His skating and playing styles were influenced by years of "river skating" where he developed his smooth, long striding speed. MacLeish depended on a whipping and accurate wrist shot for the majority of his goals and was the Flyers' first, pure goal scoring "sniper". His often used scoring move involved carrying the puck over the blue line, quickly darting to the left and then wrist shooting the puck back to the right against the goaltender.
In retirement, MacLeish enjoyed his passion for owning racehorses. In the early 2000s, he suffered a heart attack during a Flyers Alumni game and had cardiac bypass surgery the next day. MacLeish also suffered from diabetes. On May 11, 2016, MacLeish's daughter announced her father had been "battling multiple medical problems" for the last 6 weeks in a Philadelphia hospital. MacLeish died in the Philadelphia hospital where he was being treated on May 30, 2016 at age 66 of meningitis, as well as kidney and liver failure. MacLeish was survived by his wife, Charlene, and two daughters, Brianna and Danielle.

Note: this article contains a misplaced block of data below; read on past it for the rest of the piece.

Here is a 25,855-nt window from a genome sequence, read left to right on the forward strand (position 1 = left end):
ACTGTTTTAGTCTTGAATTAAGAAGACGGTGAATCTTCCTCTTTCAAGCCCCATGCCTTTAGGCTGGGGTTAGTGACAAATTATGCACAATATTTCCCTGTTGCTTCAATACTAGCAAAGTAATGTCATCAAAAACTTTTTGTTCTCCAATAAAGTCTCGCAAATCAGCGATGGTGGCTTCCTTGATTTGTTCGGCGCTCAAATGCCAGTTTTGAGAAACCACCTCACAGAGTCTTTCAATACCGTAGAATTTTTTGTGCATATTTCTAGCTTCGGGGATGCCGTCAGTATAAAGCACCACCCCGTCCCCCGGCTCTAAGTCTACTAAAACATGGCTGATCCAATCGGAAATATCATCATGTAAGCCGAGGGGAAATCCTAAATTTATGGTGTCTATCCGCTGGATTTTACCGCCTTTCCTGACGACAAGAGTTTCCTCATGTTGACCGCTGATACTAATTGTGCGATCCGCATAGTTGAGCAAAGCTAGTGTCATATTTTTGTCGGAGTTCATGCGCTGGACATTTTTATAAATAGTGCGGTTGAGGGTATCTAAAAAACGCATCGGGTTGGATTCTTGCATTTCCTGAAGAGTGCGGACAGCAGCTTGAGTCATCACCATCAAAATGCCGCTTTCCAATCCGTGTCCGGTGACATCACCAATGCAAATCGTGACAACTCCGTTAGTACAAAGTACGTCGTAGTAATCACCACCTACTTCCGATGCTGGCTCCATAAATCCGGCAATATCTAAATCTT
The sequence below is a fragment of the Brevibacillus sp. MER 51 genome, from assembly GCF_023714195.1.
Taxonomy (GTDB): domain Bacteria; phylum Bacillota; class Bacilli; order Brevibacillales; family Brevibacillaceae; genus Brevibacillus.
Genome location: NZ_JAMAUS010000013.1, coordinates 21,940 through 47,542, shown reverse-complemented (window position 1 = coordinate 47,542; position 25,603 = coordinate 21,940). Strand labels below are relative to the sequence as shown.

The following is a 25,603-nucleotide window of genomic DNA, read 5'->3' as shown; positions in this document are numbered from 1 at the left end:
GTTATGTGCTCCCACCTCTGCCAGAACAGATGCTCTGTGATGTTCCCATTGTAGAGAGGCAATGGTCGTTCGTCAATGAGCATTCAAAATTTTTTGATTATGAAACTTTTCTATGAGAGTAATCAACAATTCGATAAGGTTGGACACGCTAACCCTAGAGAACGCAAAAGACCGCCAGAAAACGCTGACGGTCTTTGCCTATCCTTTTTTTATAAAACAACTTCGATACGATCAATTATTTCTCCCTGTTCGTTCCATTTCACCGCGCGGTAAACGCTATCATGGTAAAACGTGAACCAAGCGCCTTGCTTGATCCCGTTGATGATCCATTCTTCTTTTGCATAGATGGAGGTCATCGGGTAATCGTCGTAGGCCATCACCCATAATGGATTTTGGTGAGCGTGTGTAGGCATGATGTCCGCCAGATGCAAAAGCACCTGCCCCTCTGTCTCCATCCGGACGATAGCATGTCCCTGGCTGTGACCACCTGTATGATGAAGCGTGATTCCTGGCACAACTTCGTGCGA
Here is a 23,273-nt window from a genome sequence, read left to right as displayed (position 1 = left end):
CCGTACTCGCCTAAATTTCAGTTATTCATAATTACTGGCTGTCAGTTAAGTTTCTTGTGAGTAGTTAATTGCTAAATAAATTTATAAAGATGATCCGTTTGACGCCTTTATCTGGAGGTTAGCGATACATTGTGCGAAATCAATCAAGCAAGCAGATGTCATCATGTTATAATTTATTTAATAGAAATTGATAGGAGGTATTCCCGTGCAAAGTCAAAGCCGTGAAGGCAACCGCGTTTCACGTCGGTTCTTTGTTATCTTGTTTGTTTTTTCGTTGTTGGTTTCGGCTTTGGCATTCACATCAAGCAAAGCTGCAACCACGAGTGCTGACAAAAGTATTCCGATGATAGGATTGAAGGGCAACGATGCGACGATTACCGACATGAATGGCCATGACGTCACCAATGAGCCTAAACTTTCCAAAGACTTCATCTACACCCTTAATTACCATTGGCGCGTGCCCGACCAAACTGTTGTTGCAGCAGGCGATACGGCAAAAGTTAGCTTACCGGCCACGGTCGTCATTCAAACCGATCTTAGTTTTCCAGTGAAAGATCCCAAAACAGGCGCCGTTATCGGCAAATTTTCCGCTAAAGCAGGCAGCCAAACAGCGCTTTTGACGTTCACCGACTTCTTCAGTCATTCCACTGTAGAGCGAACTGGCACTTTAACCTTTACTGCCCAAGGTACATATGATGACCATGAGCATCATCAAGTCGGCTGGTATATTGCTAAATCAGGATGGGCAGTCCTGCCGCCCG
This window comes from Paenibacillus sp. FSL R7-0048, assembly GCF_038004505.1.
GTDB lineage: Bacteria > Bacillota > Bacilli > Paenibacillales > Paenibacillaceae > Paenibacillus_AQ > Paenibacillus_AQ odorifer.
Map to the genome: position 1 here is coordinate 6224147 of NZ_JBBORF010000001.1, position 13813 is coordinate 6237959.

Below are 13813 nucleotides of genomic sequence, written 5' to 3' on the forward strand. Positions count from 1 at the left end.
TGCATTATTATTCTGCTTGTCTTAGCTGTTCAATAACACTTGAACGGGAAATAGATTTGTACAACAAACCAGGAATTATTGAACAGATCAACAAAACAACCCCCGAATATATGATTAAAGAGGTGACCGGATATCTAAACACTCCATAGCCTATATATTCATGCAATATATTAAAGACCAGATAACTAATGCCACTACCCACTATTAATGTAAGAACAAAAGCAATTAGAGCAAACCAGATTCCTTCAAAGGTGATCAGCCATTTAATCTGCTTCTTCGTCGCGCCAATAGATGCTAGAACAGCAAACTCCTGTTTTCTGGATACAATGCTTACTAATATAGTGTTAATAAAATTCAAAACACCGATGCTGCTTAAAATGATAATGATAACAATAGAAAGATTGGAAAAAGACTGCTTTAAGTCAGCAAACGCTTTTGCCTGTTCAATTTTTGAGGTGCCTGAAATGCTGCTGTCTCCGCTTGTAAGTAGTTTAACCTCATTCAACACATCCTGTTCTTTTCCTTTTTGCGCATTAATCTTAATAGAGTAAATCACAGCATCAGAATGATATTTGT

Upon learning of MacLeish's death, Philadelphia Flyers' team president Paul Holmgren issued the following statement on the club's Instagram account: “With the passing of Rick MacLeish, the Flyers have lost one of their legends. A good father, grandfather, teammate and friend, Rick will be missed by all who were fortunate to come and know him over the years. His happy and friendly demeanor was front and center everywhere Rick went."
|1970–71||Oklahoma City Blazers||CHL||46||13||15||28||93||—||—||—||—||—|